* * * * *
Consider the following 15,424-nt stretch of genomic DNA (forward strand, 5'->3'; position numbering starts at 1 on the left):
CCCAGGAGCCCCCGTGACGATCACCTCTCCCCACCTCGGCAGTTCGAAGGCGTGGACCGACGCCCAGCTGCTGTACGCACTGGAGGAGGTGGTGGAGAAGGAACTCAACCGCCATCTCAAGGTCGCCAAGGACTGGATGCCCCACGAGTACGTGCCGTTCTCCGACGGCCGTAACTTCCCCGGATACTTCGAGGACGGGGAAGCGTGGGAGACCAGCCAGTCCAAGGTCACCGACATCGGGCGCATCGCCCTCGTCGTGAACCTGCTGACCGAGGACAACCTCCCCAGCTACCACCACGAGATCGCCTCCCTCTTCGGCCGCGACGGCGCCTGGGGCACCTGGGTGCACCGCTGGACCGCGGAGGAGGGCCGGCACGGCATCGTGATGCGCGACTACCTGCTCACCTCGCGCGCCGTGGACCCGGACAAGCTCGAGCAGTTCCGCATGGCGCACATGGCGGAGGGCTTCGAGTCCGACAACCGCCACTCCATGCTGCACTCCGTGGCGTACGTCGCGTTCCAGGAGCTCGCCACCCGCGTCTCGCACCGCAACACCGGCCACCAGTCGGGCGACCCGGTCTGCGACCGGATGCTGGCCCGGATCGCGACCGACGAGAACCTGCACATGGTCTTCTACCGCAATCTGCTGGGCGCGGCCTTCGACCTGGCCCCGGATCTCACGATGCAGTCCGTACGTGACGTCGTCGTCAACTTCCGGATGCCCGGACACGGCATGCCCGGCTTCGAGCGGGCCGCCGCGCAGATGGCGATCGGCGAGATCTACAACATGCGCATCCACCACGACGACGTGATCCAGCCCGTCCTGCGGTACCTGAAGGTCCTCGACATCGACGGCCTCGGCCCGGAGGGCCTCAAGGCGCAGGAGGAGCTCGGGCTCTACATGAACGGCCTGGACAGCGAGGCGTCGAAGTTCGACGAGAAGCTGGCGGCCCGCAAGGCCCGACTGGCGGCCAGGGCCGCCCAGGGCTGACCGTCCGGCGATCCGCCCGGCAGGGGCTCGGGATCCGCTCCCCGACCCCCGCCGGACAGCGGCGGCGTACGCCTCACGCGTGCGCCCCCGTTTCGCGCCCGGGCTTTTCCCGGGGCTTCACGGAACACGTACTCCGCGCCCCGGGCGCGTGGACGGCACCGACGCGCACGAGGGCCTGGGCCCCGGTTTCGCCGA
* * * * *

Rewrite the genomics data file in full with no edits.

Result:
Consider the following 15,424-nt stretch of genomic DNA (forward strand, 5'->3'; position numbering starts at 1 on the left):
CCCAGGAGCCCCCGTGACGATCACCTCTCCCCACCTCGGCAGTTCGAAGGCGTGGACCGACGCCCAGCTGCTGTACGCACTGGAGGAGGTGGTGGAGAAGGAACTCAACCGCCATCTCAAGGTCGCCAAGGACTGGATGCCCCACGAGTACGTGCCGTTCTCCGACGGCCGTAACTTCCCCGGATACTTCGAGGACGGGGAAGCGTGGGAGACCAGCCAGTCCAAGGTCACCGACATCGGGCGCATCGCCCTCGTCGTGAACCTGCTGACCGAGGACAACCTCCCCAGCTACCACCACGAGATCGCCTCCCTCTTCGGCCGCGACGGCGCCTGGGGCACCTGGGTGCACCGCTGGACCGCGGAGGAGGGCCGGCACGGCATCGTGATGCGCGACTACCTGCTCACCTCGCGCGCCGTGGACCCGGACAAGCTCGAGCAGTTCCGCATGGCGCACATGGCGGAGGGCTTCGAGTCCGACAACCGCCACTCCATGCTGCACTCCGTGGCGTACGTCGCGTTCCAGGAGCTCGCCACCCGCGTCTCGCACCGCAACACCGGCCACCAGTCGGGCGACCCGGTCTGCGACCGGATGCTGGCCCGGATCGCGACCGACGAGAACCTGCACATGGTCTTCTACCGCAATCTGCTGGGCGCGGCCTTCGACCTGGCCCCGGATCTCACGATGCAGTCCGTACGTGACGTCGTCGTCAACTTCCGGATGCCCGGACACGGCATGCCCGGCTTCGAGCGGGCCGCCGCGCAGATGGCGATCGGCGAGATCTACAACATGCGCATCCACCACGACGACGTGATCCAGCCCGTCCTGCGGTACCTGAAGGTCCTCGACATCGACGGCCTCGGCCCGGAGGGCCTCAAGGCGCAGGAGGAGCTCGGGCTCTACATGAACGGCCTGGACAGCGAGGCGTCGAAGTTCGACGAGAAGCTGGCGGCCCGCAAGGCCCGACTGGCGGCCAGGGCCGCCCAGGGCTGACCGTCCGGCGATCCGCCCGGCAGGGGCTCGGGATCCGCTCCCCGACCCCCGCCGGACAGCGGCGGCGTACGCCTCACGCGTGCGCCCCCGTTTCGCGCCCGGGCTTTTCCCGGGGCTTCACGGAACACGTACTCCGCGCCCCGGGCGCGTGGACGGCACCGACGCGCACGAGGGCCTGGGCCCCGGTTTCGCCGA